Behold the 2014 Nissan… wait, haven’t we covered the redesigned Rogue already?
Indeed, Winston recently offered a solid writeup on the top-trim Rogue SL with all-wheel-drive, and his findings were largely positive. What if you are on a budget though? How enjoyable is Nissan’s mainstream compact crossover when the heated leather seating, Bose stereo and touchscreen navigation system aren’t included? Sounds like a review of the more mainstream SV trim is in order.
In truth, I owed Derek this review several weeks back. Why so late? Part of the blame can be attributed to a unicorn hunt.
Allow me to explain. The Rogue (182.3” long, 106.5” wheelbase) is now one of the largest entries in the compact crossover class. That length enabled Nissan to add an optional third row to the lower two trim levels. Judging from Nissan’s specs, the Dodge Caravan and other affordable seven-seaters have little to worry about – the Rogue’s third row looks especially low and tight. I can’t say for sure though. Despite monitoring inventory for six weeks, I never got managed to sit in one.
Eventually, I settled for a two-row SV. As previously mentioned, the SV’s seats are cloth, the speakers lack Bose logos and touching the radio display just smudges it. There is still plenty of kit included for $25,350 (MSRP and destination) though – privacy glass, roof rails, Bluetooth, a rear camera, dual zone temperature control, a proximity key and power mirrors, windows, locks and driver’s seat are all included. The only feature I’d really miss out of the SL is the genuinely useful Around View Monitor. It’s hard to go back to the SV’s admittedly-competent rear camera. Some shoppers may also miss the touchscreen radio and fog lights many competitors now offer on their mid-level trims, but most of the content matches up well.
SV buyers won’t be awash in toys, but they do get one of the more upscale exteriors in the class. I’ll leave the detailed stylistic analysis to the professionals, but I do find the front LEDs to be a bit much in that typical Nissan way. I’d still pick the redesigned Rogue over its predecessor, but yesteryear’s style lives on as the 2014 Rogue Select for those who disagree.
I can’t imagine anyone would maintain their preference for the previous model after driving them back to back though. Neither is remotely sporty, but the redesigned Rogue improves where it counts in the class – fuel efficiency is up, noise is down and the overall drive is easygoing but not mushy.
Nissan used a carryover 2.5 liter inline four-cylinder engine across all trims, but it is better utilized by the new CVT. I don’t have any experience with Honda’s Earth Dreams CVTs, but this is the best cog-free automatic I’ve experienced so far. EPA ratings of 26 mpg city/33 highway/28 combined for FWD units don’t hurt either.
The electric power steering was also a pleasant surprise. The rack is two-finger light at parking lot speeds but firms up nicely on the open road. I might have even imagined a few tingles of feedback. My only real critique of the drive is that, like the previous generation, the new Rogue exhibits moderate body flex and loses its composure over rough pavement. Crash performance is also a bit curious – the Rogue was an IIHS Top Safety Pick Plus but scored only three stars in the NHSTA frontal test (four stars overall).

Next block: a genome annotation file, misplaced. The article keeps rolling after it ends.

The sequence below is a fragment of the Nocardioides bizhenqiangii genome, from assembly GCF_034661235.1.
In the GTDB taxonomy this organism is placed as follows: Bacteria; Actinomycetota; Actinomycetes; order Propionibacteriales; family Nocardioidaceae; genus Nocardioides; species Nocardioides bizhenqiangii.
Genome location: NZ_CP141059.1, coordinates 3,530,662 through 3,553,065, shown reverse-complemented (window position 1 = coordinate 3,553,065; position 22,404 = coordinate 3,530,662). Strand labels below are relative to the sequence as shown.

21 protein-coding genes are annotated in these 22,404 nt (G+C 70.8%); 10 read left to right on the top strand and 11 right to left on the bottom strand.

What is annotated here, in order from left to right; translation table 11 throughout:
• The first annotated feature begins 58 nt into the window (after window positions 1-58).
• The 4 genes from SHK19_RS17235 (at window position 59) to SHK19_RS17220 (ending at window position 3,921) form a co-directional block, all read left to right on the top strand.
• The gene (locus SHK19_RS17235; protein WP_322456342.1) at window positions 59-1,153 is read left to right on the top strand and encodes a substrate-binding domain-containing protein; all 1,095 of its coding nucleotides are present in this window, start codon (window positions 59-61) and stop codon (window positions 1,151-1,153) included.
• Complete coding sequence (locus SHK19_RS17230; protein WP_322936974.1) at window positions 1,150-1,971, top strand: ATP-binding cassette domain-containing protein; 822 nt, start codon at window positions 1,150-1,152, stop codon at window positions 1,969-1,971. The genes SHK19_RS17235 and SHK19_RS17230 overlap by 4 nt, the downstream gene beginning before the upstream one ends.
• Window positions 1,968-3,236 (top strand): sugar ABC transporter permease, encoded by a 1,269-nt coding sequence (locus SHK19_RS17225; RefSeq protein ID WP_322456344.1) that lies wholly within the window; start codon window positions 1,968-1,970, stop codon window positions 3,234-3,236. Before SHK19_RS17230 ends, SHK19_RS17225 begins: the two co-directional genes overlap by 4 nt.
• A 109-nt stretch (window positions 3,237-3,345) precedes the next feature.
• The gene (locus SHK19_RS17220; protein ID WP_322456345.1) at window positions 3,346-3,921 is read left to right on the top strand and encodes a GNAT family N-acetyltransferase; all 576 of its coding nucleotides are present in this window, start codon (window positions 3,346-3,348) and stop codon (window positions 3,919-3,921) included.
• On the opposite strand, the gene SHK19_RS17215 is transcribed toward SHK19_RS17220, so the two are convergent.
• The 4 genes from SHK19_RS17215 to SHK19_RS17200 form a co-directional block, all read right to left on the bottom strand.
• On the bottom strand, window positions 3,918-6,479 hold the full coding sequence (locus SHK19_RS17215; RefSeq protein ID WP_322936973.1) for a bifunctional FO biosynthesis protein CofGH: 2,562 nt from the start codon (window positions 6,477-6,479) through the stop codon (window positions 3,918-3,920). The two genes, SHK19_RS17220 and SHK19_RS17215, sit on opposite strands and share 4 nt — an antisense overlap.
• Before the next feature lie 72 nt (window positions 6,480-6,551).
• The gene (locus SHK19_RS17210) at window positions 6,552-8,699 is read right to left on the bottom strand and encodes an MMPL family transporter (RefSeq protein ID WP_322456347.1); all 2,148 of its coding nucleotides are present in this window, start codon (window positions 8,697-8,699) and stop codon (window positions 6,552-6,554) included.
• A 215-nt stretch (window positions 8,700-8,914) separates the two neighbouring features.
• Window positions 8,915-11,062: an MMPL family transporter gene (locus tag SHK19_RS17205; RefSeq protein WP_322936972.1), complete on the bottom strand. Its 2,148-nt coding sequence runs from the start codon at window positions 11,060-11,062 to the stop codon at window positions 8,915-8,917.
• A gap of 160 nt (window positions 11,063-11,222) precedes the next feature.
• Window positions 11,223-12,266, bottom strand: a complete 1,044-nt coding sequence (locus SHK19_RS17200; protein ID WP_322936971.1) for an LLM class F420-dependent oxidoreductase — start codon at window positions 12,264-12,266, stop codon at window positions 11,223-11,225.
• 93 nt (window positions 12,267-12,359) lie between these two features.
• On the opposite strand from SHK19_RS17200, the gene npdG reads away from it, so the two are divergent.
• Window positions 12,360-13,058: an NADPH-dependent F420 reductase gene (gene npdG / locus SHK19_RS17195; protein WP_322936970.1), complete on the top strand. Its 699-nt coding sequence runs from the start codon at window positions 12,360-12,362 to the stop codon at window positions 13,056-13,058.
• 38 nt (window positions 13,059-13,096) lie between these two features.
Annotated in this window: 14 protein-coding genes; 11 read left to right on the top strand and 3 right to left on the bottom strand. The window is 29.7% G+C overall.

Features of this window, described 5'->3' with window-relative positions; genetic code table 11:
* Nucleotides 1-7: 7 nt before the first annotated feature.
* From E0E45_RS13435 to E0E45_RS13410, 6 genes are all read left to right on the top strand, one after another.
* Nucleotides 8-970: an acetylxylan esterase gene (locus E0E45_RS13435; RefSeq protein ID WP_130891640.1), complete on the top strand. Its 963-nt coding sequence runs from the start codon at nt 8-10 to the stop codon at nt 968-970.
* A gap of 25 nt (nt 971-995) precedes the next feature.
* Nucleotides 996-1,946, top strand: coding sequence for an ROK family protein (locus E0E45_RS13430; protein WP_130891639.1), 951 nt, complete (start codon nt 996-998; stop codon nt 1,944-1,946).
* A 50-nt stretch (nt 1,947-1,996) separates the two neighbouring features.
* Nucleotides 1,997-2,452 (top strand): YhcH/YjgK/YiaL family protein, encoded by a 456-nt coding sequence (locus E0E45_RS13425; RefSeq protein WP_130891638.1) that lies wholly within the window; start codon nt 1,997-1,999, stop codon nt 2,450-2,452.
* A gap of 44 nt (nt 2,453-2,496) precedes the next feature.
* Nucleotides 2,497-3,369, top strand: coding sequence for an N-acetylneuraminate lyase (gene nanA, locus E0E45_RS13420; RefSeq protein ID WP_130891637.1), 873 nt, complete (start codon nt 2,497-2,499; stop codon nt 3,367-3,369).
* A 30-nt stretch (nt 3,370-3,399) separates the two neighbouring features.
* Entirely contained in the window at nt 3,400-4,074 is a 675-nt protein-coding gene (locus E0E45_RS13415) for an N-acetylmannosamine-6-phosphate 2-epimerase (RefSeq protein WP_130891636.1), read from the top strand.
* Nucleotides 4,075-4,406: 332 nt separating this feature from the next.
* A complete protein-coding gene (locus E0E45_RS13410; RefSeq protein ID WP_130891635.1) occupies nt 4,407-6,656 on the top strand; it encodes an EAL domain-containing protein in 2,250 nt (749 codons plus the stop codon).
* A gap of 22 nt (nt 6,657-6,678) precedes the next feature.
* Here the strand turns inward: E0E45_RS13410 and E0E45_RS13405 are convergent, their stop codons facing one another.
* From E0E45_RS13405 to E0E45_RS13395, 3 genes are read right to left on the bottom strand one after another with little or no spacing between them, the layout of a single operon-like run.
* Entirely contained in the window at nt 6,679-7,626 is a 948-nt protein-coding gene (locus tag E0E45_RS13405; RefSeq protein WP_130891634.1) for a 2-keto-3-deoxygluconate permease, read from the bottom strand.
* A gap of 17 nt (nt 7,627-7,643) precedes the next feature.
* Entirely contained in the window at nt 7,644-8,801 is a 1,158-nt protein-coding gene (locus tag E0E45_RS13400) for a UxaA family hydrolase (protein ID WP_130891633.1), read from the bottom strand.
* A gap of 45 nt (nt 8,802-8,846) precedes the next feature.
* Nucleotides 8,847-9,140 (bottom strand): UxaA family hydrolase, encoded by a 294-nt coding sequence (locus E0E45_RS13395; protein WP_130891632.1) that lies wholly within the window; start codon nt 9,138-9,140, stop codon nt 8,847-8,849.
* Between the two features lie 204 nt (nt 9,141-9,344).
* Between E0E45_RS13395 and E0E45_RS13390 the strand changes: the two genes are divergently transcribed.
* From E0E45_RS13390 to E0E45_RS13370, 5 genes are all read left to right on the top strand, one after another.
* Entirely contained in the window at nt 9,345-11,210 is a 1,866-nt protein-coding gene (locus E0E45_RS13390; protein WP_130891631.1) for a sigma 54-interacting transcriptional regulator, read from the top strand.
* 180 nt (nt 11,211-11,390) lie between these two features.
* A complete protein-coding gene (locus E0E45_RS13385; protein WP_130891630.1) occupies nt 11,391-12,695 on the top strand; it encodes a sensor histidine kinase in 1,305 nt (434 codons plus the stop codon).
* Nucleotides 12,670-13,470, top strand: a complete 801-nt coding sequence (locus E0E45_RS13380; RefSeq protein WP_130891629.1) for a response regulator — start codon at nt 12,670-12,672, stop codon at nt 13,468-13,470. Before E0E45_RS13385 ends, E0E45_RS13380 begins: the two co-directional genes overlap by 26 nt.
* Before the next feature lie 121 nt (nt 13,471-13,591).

As with all crossovers these days, the real story is the interior. Nissan’s redesign is much flashier than before, but the initial impression doesn’t quite hold up. Material quality is generally improved, but many of the surfaces are still undeniably cheap. Still, the second-row slides, modern touches abound and folding the rear seats yield a very competitive 70 cubic feet of space. Nissan also touts their “Divide-N-Hide” configurable tray. It felt a bit like an answer seeking a question, but I’m sure some consumers will love it.
So far, the redesign has been a commercial success. Inventory turnover is currently high, and sales have been brisk since launch. Being that this is Nissan’s second most popular vehicle, it had better sell well though. According to Timothy Cain’s data on goodcarbadcar.net, US Rogue sales have increased every year since introduction. With 84,236 reported sales in five months, 2014 is on track to continue the trend.
Is this marketplace success deserved? As an enthusiast, I never paid much attention to the previous generation. My wife, though, had as strong a girly crush on Gen 1 as I’ve ever seen her develop for a vehicle. Gen 2 just increased the attraction, so the updated Rogue became an immediate frontrunner in our search for a new vehicle. We tested the Rogue twice but ultimately walked away. Why? The sportier drive of some competitors was a small factor (she’s a keeper!). However…
TrueDelta indicates that the 2013 updates for the Altima and Pathfinder were both relatively rough affairs by modern standards. Unfortunately, my tested Rogue also had a few teething issues that seem common in Nissan forums. The passenger door trim refused to stay aligned, the upper tray of the center console frequently did not release, the accelerator offered a surprising amount of vibration and plastic flashing along the lower portion of the center console gave me a nice scuff on one leg. None of these are major issues, but they were enough to dissuade us from becoming Nissan’s beta testers.
Quality issues aside, Nissan has a solid formula here. I didn’t buy one with my own money, but shoppers interested in space and efficiency would do well to consider the 2014 Rogue in any trim level.